- Compensation and Career Expansion: this is a driving make for the employee to perform high standard shows within the business and making its employees valuable. If employees are encouraged, they are willing to provide and fulfill customers in any circumstances, therefore gain customer devotion.
Shangri-La Basic Steps of Care
Customer needs are met through three basic steps of care:
Care 1: Shangri-La Hospitality from Caring People
Making the guests feel very special and important throughout their stay in the hotel and concentrating on the core ideals of Shangri-La's hospitality.
Care 2: Delighting Customer
Delighting guests constantly, not just the first time they visit but each and every amount of time in order to accomplish strong customer devotion.
Care 3: Recover to get Loyalty
The need for recovery when flaws happen. A well done restoration may be a possibility to gain further determination and loyalty, and the other way round if recovery is poor. Five steps to recovery as developed by Shangri-La hotels: Hear, Apologies, Delight, Fix the Problem and Follow-up.
Six Encounters in Shangri-La Hotel
Effective management of the hotel chain is ensured through the following encounters:
- Check-In: Customers are always served at the reception or online.
- Room Encounter: In addition to the main accommodation, customers can expect extra rooms for friends or children under 12 years.
- Meals: Shangri-La provides a nutrition plan for children under 12 years of age. The hotel also has retail shops and a poolside café where you can enjoy free food and drinks.
- Spa: provides a unique service for treatment activities such as rubbing, aroma remedy and bathing.
- Vacation Planning: Specially trained people will kindly help hotel guests plan their trips, provide information on rooms, airfare and car rentals.
- Check-Out: identical to check-in but may be crucial to determine the ultimate end result of satisfaction.
The perfect functioning of these services is ensured by the smooth operation of all managers and staff of the company.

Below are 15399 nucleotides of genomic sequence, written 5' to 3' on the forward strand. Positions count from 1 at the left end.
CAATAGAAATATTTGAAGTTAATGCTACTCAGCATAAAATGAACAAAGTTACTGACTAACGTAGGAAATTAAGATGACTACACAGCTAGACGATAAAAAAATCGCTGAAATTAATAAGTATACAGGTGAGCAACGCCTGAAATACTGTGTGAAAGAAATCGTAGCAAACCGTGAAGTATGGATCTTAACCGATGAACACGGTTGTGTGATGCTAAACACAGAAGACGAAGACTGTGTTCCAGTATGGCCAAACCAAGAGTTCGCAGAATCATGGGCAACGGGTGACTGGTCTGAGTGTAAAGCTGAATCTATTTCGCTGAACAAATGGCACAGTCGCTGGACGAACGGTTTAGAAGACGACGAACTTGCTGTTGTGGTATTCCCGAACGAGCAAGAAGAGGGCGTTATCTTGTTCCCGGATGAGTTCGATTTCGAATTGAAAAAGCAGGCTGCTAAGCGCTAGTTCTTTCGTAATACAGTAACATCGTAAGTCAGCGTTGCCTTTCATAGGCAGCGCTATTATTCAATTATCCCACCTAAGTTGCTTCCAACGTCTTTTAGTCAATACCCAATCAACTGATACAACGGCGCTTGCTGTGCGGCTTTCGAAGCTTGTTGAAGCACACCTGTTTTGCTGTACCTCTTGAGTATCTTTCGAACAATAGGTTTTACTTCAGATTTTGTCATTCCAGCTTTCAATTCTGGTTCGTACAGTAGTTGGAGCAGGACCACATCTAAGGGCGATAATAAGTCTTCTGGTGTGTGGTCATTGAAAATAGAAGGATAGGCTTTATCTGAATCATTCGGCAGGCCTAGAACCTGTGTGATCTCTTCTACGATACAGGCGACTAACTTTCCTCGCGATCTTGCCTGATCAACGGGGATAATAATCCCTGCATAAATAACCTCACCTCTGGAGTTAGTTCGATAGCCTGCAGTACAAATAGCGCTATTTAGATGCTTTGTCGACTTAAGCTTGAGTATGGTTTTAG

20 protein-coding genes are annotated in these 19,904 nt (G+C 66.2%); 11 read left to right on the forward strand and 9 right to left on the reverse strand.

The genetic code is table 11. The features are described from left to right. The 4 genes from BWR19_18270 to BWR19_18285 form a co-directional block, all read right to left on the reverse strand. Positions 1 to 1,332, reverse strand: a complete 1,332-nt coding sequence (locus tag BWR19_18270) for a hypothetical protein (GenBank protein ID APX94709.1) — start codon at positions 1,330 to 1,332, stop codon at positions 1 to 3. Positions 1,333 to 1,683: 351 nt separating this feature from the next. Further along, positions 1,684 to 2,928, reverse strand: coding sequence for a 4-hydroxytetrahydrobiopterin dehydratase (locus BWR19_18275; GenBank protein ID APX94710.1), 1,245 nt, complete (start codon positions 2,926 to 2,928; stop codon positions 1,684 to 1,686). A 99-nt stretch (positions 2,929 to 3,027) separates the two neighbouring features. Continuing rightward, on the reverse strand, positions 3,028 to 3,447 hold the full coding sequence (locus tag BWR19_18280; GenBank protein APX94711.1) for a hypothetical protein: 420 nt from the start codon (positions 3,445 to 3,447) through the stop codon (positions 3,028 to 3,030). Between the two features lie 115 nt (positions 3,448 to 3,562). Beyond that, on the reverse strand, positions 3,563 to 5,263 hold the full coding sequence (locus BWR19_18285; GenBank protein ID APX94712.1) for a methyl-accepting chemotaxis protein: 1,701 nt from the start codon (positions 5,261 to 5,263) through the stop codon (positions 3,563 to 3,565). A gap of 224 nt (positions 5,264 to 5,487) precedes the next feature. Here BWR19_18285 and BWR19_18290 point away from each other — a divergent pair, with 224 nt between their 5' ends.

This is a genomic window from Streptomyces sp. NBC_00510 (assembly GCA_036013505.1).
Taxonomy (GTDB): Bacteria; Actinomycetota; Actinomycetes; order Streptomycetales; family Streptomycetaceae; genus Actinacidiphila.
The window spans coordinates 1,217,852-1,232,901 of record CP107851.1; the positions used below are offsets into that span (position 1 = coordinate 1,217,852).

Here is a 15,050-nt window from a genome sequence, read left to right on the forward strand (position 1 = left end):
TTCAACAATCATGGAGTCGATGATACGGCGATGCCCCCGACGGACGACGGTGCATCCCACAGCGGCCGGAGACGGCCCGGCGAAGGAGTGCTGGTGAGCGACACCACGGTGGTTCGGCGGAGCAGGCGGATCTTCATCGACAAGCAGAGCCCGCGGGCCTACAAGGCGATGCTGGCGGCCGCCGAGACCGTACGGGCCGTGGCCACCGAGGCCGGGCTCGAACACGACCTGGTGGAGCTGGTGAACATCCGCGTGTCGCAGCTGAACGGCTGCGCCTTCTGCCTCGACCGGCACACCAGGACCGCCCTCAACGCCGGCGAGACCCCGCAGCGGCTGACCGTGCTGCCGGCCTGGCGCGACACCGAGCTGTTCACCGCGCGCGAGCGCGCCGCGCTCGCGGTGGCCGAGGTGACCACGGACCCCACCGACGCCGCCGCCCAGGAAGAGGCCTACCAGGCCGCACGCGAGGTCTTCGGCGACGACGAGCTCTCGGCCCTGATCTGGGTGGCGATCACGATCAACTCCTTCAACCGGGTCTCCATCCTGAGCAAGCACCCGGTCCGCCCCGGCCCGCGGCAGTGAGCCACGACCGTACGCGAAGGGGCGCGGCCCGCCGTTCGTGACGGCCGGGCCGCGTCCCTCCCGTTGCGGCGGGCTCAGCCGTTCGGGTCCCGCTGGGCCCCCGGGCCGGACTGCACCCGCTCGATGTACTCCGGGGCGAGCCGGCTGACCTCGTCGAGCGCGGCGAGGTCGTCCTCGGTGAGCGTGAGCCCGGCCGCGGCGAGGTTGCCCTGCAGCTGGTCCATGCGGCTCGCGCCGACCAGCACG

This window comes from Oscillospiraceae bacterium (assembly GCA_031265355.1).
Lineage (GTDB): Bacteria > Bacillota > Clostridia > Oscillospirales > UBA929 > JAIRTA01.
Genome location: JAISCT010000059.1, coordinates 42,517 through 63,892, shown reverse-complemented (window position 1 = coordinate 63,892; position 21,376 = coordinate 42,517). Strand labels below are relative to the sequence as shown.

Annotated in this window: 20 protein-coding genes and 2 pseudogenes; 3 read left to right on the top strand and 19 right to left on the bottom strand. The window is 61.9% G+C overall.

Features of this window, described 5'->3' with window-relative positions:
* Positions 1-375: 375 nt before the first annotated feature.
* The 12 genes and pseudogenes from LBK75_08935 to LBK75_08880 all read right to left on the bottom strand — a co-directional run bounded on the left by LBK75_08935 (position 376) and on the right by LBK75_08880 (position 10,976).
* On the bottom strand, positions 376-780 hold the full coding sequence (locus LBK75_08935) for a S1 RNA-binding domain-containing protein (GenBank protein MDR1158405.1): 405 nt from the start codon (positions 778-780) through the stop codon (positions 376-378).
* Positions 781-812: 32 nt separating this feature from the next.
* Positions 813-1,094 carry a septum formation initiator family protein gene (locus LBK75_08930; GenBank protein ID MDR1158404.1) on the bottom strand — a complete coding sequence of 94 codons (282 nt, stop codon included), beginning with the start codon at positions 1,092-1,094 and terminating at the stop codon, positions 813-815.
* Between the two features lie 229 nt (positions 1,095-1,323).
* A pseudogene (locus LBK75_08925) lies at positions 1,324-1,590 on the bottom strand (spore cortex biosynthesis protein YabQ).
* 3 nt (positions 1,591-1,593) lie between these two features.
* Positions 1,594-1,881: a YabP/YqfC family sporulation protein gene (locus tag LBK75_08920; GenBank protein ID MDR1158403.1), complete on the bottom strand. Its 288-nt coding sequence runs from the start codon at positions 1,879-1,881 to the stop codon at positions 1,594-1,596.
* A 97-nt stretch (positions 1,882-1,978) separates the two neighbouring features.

Organizational Structure of Shangri-La
Shangri-La's organizational design involves five major levels to be able to group its employees. More specifically:
Level 1: Divisional Manager
Level 2: Departmental Manager
Level 3: Sectional Manager
Level 4: Front-Line Supervisors
Level 5: Front-Line Employees
Note: Decision comes from the upper level of the structure.
Shangri-La Hotel Value System
The company's competitive advantage is ensured by a system of values: intangible and valuable physical assets.
Valuable Intangible Assets
- One of the most important intangible assets of Shangri-La is human resource - its employees. This is why corporate management intensely invests in employee development (to get know-how assets).
- The hotel brand has become a kind of sign of the quality of Asian hospitality. So the brand name Shangri-La can be called another intangible asset.
- Unique products such as spas and treatments could also be regarded as their intangible assets.
Valuable Physical Asset
- Architecture. Despite belonging to the same management company, all Shangri-La hotels are somewhat different from each other. They are different and individually decorated. However, they have one thing in common - the best architects and designers worked on them. The appearance of these hotels is quite elegant, modern and not aggressive. The furnishings in the rooms have - comfortable furniture made of high quality materials, successful zoning of space and creative art decoration with rounding of all corners in the room. Elements of traditional Asian decor are visible everywhere - for example, carved rounded arches made of natural wood, as if in an old temple.
- Shangri-La Hotels and Resorts provide hotel facilities like Airport Transfer, Parking, FOREX, Non-Smoking rooms, baby-Sitting or Child Health care, Facilities for Disabled, Dining and Entertainment, Restaurant, Bar/Lounge, sports activities & Leisure, Spa, Sauna, Heavy steam Room and Fitness Center. They have invested in these assets in order to provide customers with a great experience throughout their stay in the hotel.
Analysis of Shangri-La Business Competition in the Market
Competition can both motivate the deployment of larger capacities of the enterprise, and slow down its development. Despite the fact that one of the strongest competitive features of the Shangri-La Hotel is the quality of services provided to its customers, it still has competitors.
- Other world-class luxurious hotels (Hilton Hotels & Resorts, Marriott International) have strong competitive pressures affecting Shangri-La hotels. In order to maintain their market position, they use a strong competitive strategy. These hotels are not inferior, and to some extent prevail in the quality of service.
- New entrants create strong competitive pressure. Beginners are always a threat to what already exists. It is even more difficult if both focus on the same customer segment.
- Threat of displacement by retail trade. There is some threat of crowding out the large Shangri-La chain by local high-quality small motels and new hotels. However, most customers do not change the uniqueness of providing services in the Shangri-La hotels.
- Cooperation with service providers and sellers. Shangri-La, like any other hotel, is constantly negotiating with suppliers of food, electricity and materials. In the event of higher prices for its consumers, Shangri-La will be forced to increase its costs. And this, in turn, will lead to higher prices in the hotel chain. Thus, the agreements between buyer and seller and buyer bargaining power create competitive stress.
SWOT Examination of Shangri-La